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Oh, there an hostess was,
Paid for our titles dear as any where. This, then, was harder fortune than they met with in a previous instance, where, if the charge was rather high, the personal attractions of the landlady afforded some compensation in the eyes of the four Oxford clerks:
'Twas quickly morning, though by our short stay
And every welcome from her adds an item. We will add the picture of a dignified clergyman, well beneficed and well fed, whom they met in the company of Sir Fulk Greville (soon after created Lord Brooke) at Warwick Castle, and who is understood to be the Reverend Samuel Burton, Archdeacon of Gloucester:
With him there was a prelate, by his place
Lord abbott of some covent standing yet ;
Plenty of flesh, of livings, and of friends. There was not a drop of gall in the merry-hearted bishop; but, as may be supposed, he had but small respect for puritans or puritanism, and he never loses an opportunity of a good-natured gibe at them or it.
POETS OF THE FRENCH SCHOOL.- CAREW.
Both our poetry and our prose eloquence continued to be generally infected by the spirit of quaintness and conceit, or overrefinement and subtlety of thought, for nearly a century after the first introduction among us of that fashion of writing. Even some of the highest minds did not entirely escape the contagion. If nothing of it is to be found in Spenser or Milton, neither Shakspeare nor Bacon is altogether free from it. Of our writers of an inferior order, it took captive not only the greater number, but some of the greatest, who lived and wrote from the middle of the reign of Elizabeth to nearly the middle of that of Charles II., – from Bishop Andrews, whom we have already mentioned, in prose, and Donne both in prose and verse, to Cowley inclusive. The style in question appears to have been borrowed from Italy: it came in, at least, with the study and imitation of the Italian poetry, being caught apparently from the school of Petrarch, or rather of his later followers, about the same time that a higher inspiration was drawn from Tasso and Ariosto. It is observable that the species or departments of our poetry which it chiefly invaded were those which have always been more or less influenced by foreign models: it made comparatively little impression upon our dramatic poetry, the most truly native portion of our literature; but our lyrical and elegiac, our didactic and satirical verse, was overrun and materially modified by it, as we have said, for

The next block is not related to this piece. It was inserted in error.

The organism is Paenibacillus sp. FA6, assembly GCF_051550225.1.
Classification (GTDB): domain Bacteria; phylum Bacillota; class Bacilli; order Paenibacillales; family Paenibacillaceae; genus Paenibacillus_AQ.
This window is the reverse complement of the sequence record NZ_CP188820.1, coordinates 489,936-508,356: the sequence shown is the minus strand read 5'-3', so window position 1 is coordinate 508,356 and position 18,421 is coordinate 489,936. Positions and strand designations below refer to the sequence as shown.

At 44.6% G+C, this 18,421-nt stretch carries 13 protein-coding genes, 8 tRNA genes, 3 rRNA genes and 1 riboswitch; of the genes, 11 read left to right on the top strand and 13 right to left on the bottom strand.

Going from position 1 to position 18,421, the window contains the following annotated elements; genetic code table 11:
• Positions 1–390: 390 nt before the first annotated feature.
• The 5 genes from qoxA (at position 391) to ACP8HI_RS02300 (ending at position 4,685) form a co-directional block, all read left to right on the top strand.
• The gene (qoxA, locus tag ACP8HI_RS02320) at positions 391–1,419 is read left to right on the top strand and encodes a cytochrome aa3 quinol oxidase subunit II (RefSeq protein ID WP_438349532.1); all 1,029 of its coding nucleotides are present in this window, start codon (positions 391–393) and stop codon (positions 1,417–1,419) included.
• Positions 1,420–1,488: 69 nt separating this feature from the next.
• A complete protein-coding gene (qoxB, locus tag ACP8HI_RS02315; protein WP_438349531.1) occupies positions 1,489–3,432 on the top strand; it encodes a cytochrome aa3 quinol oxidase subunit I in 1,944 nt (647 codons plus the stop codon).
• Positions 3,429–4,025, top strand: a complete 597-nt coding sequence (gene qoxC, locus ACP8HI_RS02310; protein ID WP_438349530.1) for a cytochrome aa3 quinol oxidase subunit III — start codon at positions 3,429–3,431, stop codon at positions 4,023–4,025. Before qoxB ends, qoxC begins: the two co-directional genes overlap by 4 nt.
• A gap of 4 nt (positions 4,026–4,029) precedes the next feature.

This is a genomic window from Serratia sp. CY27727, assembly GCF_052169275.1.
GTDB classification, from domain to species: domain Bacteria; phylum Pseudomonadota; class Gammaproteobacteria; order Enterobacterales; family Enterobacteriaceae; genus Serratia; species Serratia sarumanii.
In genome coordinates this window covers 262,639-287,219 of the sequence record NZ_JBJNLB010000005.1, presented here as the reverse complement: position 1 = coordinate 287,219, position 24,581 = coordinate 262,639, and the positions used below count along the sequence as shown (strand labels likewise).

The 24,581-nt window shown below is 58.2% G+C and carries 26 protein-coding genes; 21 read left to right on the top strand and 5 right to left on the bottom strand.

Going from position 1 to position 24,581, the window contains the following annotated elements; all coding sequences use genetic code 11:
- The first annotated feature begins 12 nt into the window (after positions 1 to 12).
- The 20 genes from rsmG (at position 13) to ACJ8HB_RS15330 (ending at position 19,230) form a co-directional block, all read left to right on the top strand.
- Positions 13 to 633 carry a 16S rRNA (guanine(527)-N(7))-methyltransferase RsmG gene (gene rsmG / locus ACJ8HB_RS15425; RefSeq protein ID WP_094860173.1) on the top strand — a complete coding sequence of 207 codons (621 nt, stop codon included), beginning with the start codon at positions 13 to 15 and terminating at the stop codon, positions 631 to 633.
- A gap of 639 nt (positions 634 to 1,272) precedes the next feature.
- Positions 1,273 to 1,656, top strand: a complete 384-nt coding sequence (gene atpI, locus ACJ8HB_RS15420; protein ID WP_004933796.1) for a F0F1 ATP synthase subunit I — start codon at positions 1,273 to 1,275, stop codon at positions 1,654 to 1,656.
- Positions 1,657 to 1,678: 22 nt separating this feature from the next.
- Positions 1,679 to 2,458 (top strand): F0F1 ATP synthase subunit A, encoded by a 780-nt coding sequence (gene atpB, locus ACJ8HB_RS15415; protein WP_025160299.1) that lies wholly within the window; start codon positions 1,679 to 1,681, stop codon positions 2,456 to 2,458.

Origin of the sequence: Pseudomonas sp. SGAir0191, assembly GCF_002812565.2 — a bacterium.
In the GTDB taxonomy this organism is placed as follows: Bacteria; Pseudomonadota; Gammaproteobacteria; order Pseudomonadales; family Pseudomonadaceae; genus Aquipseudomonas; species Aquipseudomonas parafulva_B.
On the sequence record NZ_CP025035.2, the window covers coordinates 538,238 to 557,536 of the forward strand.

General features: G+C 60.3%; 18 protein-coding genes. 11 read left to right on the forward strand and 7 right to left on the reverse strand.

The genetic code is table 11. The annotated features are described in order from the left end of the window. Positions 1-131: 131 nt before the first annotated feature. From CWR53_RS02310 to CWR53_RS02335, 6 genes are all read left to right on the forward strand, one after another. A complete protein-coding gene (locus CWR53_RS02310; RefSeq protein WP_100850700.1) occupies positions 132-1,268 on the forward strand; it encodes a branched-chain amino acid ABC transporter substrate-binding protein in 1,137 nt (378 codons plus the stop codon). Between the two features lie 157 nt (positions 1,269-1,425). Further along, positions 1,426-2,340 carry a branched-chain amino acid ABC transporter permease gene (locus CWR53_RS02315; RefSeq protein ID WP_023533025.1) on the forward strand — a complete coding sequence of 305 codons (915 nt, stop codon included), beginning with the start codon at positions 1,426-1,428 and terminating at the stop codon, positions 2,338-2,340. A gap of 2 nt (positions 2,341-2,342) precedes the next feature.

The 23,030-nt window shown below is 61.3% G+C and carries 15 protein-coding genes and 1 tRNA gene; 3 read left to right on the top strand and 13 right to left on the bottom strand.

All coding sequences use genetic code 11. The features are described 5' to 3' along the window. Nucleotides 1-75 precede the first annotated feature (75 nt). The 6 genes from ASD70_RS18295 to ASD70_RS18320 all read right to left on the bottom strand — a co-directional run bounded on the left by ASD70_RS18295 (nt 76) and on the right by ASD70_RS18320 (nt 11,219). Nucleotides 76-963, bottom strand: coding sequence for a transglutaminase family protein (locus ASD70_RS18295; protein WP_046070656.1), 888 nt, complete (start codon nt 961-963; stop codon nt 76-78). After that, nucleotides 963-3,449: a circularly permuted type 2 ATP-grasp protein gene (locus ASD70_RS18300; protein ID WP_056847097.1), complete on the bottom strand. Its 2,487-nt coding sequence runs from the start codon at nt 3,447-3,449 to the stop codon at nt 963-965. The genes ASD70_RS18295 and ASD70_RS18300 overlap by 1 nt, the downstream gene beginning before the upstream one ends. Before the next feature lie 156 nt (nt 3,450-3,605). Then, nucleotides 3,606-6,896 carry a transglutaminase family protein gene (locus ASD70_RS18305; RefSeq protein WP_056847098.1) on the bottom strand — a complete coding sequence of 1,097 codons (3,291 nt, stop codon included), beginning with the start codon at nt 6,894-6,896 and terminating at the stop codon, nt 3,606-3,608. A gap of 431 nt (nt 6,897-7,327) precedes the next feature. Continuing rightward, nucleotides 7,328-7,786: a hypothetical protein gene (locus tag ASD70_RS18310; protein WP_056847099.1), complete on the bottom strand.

nearly a whole century. The return to a more natural manner, however, was begun to be made long before the expiration of that term. And, as we had received the malady from one foreign literature, so we were indebted for the cure to another. It is commonly assumed that our modern English poetry first evinced a disposition to imitate that of France after the Restoration. But the truth is, that the influence of French literature had begun to be felt by our own at a considerably earlier date. The court of Charles I. was far from being so thoroughly French as that of Charles II. ; but the connection established between the two kingdoms through Queen Henrietta could not fail to produce a partial imitation of French models both in writing and in other things. The distinguishing characteristic of French poetry (and indeed of French art generally), neatness in the dressing of the thought, had already been carried to considerable height by Malherbe, Racan, Malleville, and others; and these writers are doubtless to be accounted the true fathers of our own Waller, Carew, Lovelace, and Suckling, who all began to write about this time, and whose verses may be said to have first exemplified in our lighter poetry what may be done by correct and natural expression, smoothness of flow, and all that lies in the ars celare artem — the art of making art itself seem nature. Of the four, Waller was perhaps first in the field; but he survived almost till the Revolution, and did not rise to his greatest celebrity till after the Restoration, so that he will more fitly fall to be noticed in a subsequent page. The other three all belong exclusively to the times of Charles I. and of the Commonwealth.